The board may also have been concerned over debts incurred by last year''s festival. As promoters of last year''s festival, the three spirits art center is still holding the bag on an outstanding bill of $4,750 to A&B Security, says co-owner Margie Gilchrist, which provided services for the festival last year. Festival organizers, she says, issued A&B a $500 check last June, but that''s the last three spirits'' money she''s seen. "They apparently paid everyone else, but when it came to us, there was no money left," says Gilchrist. "We''ve been over to the art gallery and they even tried to give us pictures to pay the debt, but my husband said ''no.''"
And it got uglier. When A&B threatened to take the festival to small claims court, Gilchrist says that Susan Mallory told her that, if taken to court, Gilchrist would never see her money. Mallory says her intent was not to threaten Gilchrist, but to explain that court action would hamper efforts to pay the debt.
Board members also say that they didn''t want to be part of the festival because of what they viewed as a late start on organizing the event. "I would like to have seen us, if we were going to do the festival, to have started on it in the fall," says Cabaluna. "The reluctance on the part of the board members was that we were not comfortable. We didn''t feel like there was enough time to work on it." Adds Cabaluna, "Brad feels comfortable flying by the seat of his pants. I don''t."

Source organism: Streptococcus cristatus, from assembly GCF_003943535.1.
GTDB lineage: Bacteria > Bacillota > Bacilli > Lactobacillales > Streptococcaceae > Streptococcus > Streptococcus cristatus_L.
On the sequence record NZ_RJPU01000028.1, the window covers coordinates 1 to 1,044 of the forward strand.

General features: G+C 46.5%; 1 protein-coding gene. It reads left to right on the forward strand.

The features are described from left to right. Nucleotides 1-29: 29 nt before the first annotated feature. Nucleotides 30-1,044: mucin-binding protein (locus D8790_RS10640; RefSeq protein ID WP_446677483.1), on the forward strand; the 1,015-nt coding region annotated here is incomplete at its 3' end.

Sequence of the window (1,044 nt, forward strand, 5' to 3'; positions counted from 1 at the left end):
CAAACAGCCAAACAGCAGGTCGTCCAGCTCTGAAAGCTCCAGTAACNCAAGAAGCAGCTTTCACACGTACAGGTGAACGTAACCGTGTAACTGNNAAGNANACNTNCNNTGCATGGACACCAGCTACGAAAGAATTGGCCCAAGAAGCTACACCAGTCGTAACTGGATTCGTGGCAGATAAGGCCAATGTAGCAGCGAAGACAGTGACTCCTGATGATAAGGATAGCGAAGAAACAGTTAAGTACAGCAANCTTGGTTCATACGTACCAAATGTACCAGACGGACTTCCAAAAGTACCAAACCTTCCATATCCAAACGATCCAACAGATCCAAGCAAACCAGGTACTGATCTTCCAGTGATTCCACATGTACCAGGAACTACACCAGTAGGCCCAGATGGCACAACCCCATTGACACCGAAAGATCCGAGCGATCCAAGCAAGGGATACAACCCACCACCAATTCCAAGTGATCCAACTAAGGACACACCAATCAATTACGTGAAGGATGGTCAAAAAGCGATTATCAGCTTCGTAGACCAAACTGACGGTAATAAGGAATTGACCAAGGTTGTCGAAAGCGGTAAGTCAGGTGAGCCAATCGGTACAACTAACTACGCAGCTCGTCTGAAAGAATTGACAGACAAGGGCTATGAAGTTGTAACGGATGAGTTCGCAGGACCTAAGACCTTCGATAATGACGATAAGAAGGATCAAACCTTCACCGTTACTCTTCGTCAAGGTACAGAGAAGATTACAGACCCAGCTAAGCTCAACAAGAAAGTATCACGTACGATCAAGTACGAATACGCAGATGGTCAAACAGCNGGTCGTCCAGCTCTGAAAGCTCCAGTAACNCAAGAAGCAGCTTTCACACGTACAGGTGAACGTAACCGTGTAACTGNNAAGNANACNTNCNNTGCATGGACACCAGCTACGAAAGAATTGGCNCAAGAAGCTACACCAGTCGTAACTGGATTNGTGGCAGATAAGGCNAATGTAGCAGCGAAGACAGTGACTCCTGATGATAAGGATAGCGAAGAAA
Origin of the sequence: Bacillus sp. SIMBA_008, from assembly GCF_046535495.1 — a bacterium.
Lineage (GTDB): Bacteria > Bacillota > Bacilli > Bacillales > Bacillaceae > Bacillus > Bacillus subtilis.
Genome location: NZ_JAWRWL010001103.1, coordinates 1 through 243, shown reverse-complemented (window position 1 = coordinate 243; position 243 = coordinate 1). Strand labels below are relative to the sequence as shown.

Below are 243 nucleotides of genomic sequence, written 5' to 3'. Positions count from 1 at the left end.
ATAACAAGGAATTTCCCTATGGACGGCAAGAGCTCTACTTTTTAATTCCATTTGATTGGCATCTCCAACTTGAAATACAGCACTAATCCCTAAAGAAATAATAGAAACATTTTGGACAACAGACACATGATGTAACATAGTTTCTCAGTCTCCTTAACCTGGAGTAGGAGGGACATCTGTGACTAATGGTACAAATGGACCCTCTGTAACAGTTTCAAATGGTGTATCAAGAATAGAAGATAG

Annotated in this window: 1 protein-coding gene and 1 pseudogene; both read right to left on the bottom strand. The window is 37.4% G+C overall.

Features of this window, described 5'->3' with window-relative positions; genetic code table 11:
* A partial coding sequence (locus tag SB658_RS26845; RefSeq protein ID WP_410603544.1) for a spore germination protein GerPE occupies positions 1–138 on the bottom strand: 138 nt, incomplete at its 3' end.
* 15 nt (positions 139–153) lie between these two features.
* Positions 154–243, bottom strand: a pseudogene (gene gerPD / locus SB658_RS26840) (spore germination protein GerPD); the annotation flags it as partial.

But Susan Mallory says board members themselves were responsible for the delay in festival planning. She says festival organizers were waiting for a sign from the board, which had already dumped the original dates in early May, and seemed to be sitting on the fence regarding the festival, leaving Brad no choice but to proceed on his own.
"By the May 4 board meeting, Brad wanted to move ahead with the festival," she says. "Time went by, the board was vacillating back and forth. There was no leadership."
The nonprofit art center is currently going ahead with plans for a full summer of activities. "We''re trying to re-focus on art education with classes happening over the summer," says Cabaluna, "including art classes for kids and a theater summer camp."
Meanwhile, Brad Mallory is marching forward with this month''s Rock and Art Festival. He admits the going will be tough but is optimistic that the community will come together to make it happen. "Many of the expenses will be out of my pocket," admits Mallory. "My sponsors are willing to work with me on my reputation as a promoter." So far, Mallory''s press release lists only one sponsor--KRQC as the festival''s official sponsor. "They have worked with me in the past, and they know what we''re doing really is community-related. We are just doing this because we think it needs to be done, and because music and art are important to our culture."